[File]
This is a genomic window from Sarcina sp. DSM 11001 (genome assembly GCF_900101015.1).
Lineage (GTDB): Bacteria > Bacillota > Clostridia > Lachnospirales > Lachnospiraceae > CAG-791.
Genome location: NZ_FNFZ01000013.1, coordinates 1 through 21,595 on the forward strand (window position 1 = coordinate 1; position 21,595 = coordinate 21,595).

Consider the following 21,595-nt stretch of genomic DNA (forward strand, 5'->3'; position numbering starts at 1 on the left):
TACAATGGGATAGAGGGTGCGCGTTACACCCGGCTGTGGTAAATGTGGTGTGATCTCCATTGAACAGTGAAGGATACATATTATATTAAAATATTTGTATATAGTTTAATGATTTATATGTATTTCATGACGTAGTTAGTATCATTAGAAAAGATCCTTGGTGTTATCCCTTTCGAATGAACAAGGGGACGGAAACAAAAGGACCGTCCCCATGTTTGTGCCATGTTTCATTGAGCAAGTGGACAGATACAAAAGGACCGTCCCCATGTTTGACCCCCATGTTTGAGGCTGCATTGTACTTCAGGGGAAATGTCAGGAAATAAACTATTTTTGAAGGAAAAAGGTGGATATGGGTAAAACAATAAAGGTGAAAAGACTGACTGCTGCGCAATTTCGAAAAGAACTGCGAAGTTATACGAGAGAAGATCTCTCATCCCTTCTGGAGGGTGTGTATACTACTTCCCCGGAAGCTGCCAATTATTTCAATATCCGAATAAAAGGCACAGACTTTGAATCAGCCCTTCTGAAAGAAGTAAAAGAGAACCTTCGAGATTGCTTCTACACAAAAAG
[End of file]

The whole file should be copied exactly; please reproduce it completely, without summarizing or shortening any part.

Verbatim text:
This is a genomic window from Sarcina sp. DSM 11001 (genome assembly GCF_900101015.1).
Lineage (GTDB): Bacteria > Bacillota > Clostridia > Lachnospirales > Lachnospiraceae > CAG-791.
Genome location: NZ_FNFZ01000013.1, coordinates 1 through 21,595 on the forward strand (window position 1 = coordinate 1; position 21,595 = coordinate 21,595).

Consider the following 21,595-nt stretch of genomic DNA (forward strand, 5'->3'; position numbering starts at 1 on the left):
TACAATGGGATAGAGGGTGCGCGTTACACCCGGCTGTGGTAAATGTGGTGTGATCTCCATTGAACAGTGAAGGATACATATTATATTAAAATATTTGTATATAGTTTAATGATTTATATGTATTTCATGACGTAGTTAGTATCATTAGAAAAGATCCTTGGTGTTATCCCTTTCGAATGAACAAGGGGACGGAAACAAAAGGACCGTCCCCATGTTTGTGCCATGTTTCATTGAGCAAGTGGACAGATACAAAAGGACCGTCCCCATGTTTGACCCCCATGTTTGAGGCTGCATTGTACTTCAGGGGAAATGTCAGGAAATAAACTATTTTTGAAGGAAAAAGGTGGATATGGGTAAAACAATAAAGGTGAAAAGACTGACTGCTGCGCAATTTCGAAAAGAACTGCGAAGTTATACGAGAGAAGATCTCTCATCCCTTCTGGAGGGTGTGTATACTACTTCCCCGGAAGCTGCCAATTATTTCAATATCCGAATAAAAGGCACAGACTTTGAATCAGCCCTTCTGAAAGAAGTAAAAGAGAACCTTCGAGATTGCTTCTACACAAAAAG